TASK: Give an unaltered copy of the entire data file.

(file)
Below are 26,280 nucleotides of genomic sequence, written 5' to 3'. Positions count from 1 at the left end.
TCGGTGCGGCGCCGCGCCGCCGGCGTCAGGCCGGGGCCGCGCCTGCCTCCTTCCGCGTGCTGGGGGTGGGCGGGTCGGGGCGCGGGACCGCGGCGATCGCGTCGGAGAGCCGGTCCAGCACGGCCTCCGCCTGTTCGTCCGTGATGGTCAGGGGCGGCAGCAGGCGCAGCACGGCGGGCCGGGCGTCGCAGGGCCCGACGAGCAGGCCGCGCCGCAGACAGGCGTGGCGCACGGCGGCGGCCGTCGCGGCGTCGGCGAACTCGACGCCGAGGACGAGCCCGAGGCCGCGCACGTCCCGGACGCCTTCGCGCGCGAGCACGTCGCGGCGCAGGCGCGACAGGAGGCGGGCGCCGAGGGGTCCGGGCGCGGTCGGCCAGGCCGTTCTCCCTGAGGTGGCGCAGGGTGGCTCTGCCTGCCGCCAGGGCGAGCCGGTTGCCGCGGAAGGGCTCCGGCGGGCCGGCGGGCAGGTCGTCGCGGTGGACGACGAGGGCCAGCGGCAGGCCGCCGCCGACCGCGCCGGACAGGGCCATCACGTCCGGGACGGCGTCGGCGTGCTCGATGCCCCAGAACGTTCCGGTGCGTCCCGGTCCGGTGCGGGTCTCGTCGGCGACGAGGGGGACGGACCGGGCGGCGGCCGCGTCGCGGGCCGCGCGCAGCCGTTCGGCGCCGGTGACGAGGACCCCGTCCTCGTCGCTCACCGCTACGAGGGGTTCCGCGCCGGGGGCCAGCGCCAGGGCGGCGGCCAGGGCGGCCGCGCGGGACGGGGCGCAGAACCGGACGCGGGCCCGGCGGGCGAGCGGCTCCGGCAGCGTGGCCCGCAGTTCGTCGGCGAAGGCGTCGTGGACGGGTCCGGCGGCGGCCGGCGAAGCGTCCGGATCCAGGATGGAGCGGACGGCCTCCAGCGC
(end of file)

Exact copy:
Below are 26,280 nucleotides of genomic sequence, written 5' to 3'. Positions count from 1 at the left end.
TCGGTGCGGCGCCGCGCCGCCGGCGTCAGGCCGGGGCCGCGCCTGCCTCCTTCCGCGTGCTGGGGGTGGGCGGGTCGGGGCGCGGGACCGCGGCGATCGCGTCGGAGAGCCGGTCCAGCACGGCCTCCGCCTGTTCGTCCGTGATGGTCAGGGGCGGCAGCAGGCGCAGCACGGCGGGCCGGGCGTCGCAGGGCCCGACGAGCAGGCCGCGCCGCAGACAGGCGTGGCGCACGGCGGCGGCCGTCGCGGCGTCGGCGAACTCGACGCCGAGGACGAGCCCGAGGCCGCGCACGTCCCGGACGCCTTCGCGCGCGAGCACGTCGCGGCGCAGGCGCGACAGGAGGCGGGCGCCGAGGGGTCCGGGCGCGGTCGGCCAGGCCGTTCTCCCTGAGGTGGCGCAGGGTGGCTCTGCCTGCCGCCAGGGCGAGCCGGTTGCCGCGGAAGGGCTCCGGCGGGCCGGCGGGCAGGTCGTCGCGGTGGACGACGAGGGCCAGCGGCAGGCCGCCGCCGACCGCGCCGGACAGGGCCATCACGTCCGGGACGGCGTCGGCGTGCTCGATGCCCCAGAACGTTCCGGTGCGTCCCGGTCCGGTGCGGGTCTCGTCGGCGACGAGGGGGACGGACCGGGCGGCGGCCGCGTCGCGGGCCGCGCGCAGCCGTTCGGCGCCGGTGACGAGGACCCCGTCCTCGTCGCTCACCGCTACGAGGGGTTCCGCGCCGGGGGCCAGCGCCAGGGCGGCGGCCAGGGCGGCCGCGCGGGACGGGGCGCAGAACCGGACGCGGGCCCGGCGGGCGAGCGGCTCCGGCAGCGTGGCCCGCAGTTCGTCGGCGAAGGCGTCGTGGACGGGTCCGGCGGCGGCCGGCGAAGCGTCCGGATCCAGGATGGAGCGGACGGCCTCCAGCGC